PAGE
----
ABC listeners and viewers can interact with the Australian Broadcasting Corporation as never before through ABC Online. Many programs are broadcast in real time over the internet and go world wide. The ABC now gets letters from all over the world as well as from those who visit the website. In addition after programs such as Four Corners and Foreign Correspondent, there are chat rooms where viewers can interract with program makers.

Last year, when the ABC seemed to be under the threat of implosion during the peripatetic rule of Mr Jonathan Shier, he said on air that the ABC's only shareholder was the government of the day. WRONG. You and 1, the taxpayers of Australia, are the shareholders of the ABC. We own it, not the Labor or Liberal Parties. We own it, not the government of the day. It is ours, it is a national living treasure and we hold it in trust for our children and grandchildren.

In 2001 the Friends of the ABC decided that we would help the citizenship process and that we would hold the first ever ABC Shareholders' General Meeting. Hundreds of people handed out thousands of leaflets at bus interchanges, train stations and ferry wharves. We booked the forecourt of the Sydney Opera House, organised the speakers and the publicity, set up a board room table with the names of all the members of the ABC board who were formally invited by letter to attend the meeting. We received a refusal by the Chairman, Mr Donald McDonald on behalf of the Board.

The morning dawned bright and clear. The meeting was set to start at 11 am. At 10.45 a trickle of people started. Then they came and came and kept on coming until there were about 20,000 people in the Sydney Opera House forecourt, cheering and whistling at every speech. It was a wonderful day, it was democracy in action. To be there that day hearing, sharing and feeling the love, passion, respect and value that Australians feel for OUR ABC and knowing that such an outpouring of respect and love would be heard by politicians. The most important part was that the meeting got coverage in every daily paper in the country, including the Financial Review, on all television nightly news, many radio stations. I was interviewed by 2GB and 2SM as well as a large number of community stations. It was an example of the way that the ABC and citizenship and democracy are intertwined in this country and, members of parliament for the first time discovered how important the ABC was in the lives of many Australian citizens.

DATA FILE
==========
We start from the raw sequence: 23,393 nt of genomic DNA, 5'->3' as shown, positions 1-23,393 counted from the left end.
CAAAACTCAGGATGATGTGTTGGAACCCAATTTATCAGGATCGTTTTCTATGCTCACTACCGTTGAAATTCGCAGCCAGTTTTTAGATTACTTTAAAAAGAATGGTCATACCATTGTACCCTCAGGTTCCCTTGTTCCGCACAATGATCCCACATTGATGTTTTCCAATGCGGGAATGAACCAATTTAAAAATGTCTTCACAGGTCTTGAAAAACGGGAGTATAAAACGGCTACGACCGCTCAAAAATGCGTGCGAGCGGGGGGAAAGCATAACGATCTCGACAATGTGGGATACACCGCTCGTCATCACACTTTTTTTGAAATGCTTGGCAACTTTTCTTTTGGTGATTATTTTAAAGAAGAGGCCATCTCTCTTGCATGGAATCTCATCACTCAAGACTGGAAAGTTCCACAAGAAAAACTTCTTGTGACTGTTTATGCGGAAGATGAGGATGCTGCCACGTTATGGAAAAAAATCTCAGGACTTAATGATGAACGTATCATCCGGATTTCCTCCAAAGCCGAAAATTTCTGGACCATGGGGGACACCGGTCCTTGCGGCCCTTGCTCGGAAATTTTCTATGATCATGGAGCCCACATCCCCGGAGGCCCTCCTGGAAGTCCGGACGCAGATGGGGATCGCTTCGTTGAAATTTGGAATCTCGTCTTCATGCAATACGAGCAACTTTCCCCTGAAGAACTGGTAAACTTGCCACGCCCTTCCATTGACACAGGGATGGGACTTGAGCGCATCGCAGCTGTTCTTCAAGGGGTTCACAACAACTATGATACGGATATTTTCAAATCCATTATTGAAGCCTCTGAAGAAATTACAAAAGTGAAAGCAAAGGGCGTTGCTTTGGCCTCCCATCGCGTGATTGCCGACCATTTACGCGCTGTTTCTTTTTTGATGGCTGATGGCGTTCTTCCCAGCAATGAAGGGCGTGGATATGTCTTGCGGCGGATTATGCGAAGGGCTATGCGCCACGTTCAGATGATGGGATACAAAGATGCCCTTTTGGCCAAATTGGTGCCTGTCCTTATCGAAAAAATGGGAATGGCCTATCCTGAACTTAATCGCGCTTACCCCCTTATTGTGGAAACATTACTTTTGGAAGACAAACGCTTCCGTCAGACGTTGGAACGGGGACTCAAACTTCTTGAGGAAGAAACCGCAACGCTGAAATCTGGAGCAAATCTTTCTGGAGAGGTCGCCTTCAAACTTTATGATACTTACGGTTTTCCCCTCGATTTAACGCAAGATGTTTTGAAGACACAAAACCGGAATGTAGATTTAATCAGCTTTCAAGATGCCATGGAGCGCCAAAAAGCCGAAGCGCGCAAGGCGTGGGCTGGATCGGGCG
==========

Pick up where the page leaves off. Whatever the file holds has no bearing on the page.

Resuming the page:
This meeting was a part of the democratic process and further on during the year, a number of smaller branches, all of whom had attended the meeting - from as far away as Canberra in the south and Coffs Harbour in the north, held public meetings to - "Meet Your CandidateR in a Federal Election Year.